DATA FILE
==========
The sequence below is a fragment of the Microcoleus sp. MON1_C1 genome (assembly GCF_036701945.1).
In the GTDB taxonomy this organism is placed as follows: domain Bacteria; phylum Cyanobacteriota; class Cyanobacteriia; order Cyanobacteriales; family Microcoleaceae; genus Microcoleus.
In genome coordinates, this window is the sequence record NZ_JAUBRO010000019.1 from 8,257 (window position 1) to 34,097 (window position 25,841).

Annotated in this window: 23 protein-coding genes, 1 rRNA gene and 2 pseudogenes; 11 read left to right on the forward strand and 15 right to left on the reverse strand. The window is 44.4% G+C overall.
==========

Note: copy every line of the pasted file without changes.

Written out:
The sequence below is a fragment of the Microcoleus sp. MON1_C1 genome (assembly GCF_036701945.1).
In the GTDB taxonomy this organism is placed as follows: domain Bacteria; phylum Cyanobacteriota; class Cyanobacteriia; order Cyanobacteriales; family Microcoleaceae; genus Microcoleus.
In genome coordinates, this window is the sequence record NZ_JAUBRO010000019.1 from 8,257 (window position 1) to 34,097 (window position 25,841).

Annotated in this window: 23 protein-coding genes, 1 rRNA gene and 2 pseudogenes; 11 read left to right on the forward strand and 15 right to left on the reverse strand. The window is 44.4% G+C overall.